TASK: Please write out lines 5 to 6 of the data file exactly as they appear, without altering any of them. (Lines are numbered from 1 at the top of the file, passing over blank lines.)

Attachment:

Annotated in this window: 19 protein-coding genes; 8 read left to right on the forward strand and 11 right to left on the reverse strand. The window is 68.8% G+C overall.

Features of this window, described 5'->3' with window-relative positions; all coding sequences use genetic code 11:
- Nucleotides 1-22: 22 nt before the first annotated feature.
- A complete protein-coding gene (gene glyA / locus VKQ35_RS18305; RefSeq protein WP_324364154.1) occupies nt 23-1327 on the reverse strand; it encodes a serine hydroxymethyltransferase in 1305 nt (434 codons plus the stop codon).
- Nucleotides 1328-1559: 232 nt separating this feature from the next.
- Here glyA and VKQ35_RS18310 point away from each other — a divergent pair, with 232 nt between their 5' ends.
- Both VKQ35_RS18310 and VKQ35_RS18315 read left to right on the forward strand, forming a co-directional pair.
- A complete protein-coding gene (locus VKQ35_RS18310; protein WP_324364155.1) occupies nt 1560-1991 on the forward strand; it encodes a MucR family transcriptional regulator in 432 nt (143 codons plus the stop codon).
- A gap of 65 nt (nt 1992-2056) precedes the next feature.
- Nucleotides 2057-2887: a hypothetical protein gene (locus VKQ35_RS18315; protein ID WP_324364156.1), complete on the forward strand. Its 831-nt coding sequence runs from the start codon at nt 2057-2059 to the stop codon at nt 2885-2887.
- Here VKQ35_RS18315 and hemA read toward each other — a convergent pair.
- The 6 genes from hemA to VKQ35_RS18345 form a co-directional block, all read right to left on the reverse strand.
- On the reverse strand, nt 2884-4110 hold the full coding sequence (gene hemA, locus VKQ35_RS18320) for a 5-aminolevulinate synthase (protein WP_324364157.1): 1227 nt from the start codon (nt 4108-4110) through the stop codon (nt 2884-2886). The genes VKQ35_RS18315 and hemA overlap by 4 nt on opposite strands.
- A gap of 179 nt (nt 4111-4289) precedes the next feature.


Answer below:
- Nucleotides 1328-1559: 232 nt separating this feature from the next.
- Here glyA and VKQ35_RS18310 point away from each other — a divergent pair, with 232 nt between their 5' ends.